Gentleman's folding pocketbook, c.1770
This charming artifact from Colonial America embodies a poignant gesture of love. The pocketbook was worked in wool Irish stitch on canvas by Catherine Steinmetz of Philadelphia in 1770 as a gift for her fiancé John Neveling.
During their courtship, Catherine made the pocketbook to show her affection as well as her abilities in the five arts of fancy needlework. She carefully embroidered his name and the date of the gift so he would always remember it.
The inside edges are embroidered "John Neveling/his pocketbook/October 28, 1770." They were married the following year on September 10 in St. Paul's Church in Philadelphia.
The pocketbook is lined with green silk, and the edges are bound with brown wool tape. The pocketbook was used to carry important papers, e.g., deeds and wills as well as currency.
The pocketbook comes with a 4-page handwritten letter titled "My Favorite Antique" by Nancy Quimm Sailer, who owned the pocketbook. In the letter, she describes the papers that came with the pocketbook. Although they are no longer included, you can still benefit from her research.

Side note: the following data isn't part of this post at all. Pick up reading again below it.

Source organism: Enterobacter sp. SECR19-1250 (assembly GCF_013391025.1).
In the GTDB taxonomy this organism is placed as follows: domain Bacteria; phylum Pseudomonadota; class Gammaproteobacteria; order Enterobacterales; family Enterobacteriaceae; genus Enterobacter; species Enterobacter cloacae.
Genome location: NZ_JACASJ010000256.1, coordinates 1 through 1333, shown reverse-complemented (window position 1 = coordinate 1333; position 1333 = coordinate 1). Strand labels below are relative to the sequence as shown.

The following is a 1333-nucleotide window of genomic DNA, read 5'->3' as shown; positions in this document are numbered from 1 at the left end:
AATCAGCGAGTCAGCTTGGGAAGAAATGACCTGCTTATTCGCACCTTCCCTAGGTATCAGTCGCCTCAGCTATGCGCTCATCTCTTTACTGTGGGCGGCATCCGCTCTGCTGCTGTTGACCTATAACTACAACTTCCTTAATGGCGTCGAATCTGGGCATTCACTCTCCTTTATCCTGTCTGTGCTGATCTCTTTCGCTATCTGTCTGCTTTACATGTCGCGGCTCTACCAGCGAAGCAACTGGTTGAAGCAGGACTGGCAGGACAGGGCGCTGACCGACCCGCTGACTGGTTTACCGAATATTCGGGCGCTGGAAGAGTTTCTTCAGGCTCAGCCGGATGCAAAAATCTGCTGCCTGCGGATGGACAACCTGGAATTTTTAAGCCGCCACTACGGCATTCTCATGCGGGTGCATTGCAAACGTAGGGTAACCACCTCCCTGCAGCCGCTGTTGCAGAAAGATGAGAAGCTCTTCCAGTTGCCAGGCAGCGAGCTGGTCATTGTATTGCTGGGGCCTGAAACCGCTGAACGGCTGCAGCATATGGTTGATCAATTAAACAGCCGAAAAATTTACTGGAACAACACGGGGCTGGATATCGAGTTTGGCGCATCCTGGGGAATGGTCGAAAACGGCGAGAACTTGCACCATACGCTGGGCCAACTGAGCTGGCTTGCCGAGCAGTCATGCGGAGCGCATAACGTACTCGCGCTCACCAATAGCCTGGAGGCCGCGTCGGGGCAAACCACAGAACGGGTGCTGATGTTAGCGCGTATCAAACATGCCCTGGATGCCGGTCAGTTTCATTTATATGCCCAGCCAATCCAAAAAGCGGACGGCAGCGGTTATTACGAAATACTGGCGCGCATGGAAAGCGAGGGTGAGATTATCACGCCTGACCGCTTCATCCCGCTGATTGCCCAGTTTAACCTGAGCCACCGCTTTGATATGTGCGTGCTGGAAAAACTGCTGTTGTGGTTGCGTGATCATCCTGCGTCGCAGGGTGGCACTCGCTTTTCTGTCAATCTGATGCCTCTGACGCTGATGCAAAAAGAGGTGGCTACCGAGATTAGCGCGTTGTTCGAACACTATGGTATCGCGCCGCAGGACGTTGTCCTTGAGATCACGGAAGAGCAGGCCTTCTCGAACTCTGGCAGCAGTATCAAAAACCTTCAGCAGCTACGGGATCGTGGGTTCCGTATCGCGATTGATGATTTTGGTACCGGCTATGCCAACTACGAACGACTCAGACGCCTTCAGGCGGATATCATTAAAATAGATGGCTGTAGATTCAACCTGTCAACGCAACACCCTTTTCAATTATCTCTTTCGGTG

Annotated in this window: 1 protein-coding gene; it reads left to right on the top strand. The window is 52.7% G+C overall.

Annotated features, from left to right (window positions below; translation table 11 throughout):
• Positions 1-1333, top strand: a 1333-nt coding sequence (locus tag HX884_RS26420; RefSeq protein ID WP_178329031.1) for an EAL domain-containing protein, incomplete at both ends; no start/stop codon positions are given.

Ms. Sailer refers to the authoritative book, Plain and Fancy: American Women and Their Needlework, 1650-1850 by Susan B. Swan. Our purse is very similar to the one in Plate 16, p. 97 in Ms. Swan's book.
Most of the finest needlework ever done in America was created by upper middle class women from 1700-1780. They used canvas, crewel, and lace work as well as silk embroidery. Enormous importance was placed on valuable household possessions. Fancy needlework represented a wife's contribution to the family's wealth.
Pocketbooks were favorites to be worked in Irish stitch. Since most legal papers were held by men, a pocketbook of this type would be carried by the man of the house as a kind of portable safe deposit box. This was considered safer than storing valuable papers in a secret compartment in furniture.
The condition is good and all original. The exterior has yarn loss; the lining has a few splits on the sides. This is reflected in the price. In excellent condition, the pocketbook would be worth at least $5000.
It measures 7"x 1/2" closed and 7"x 8 1/2" open.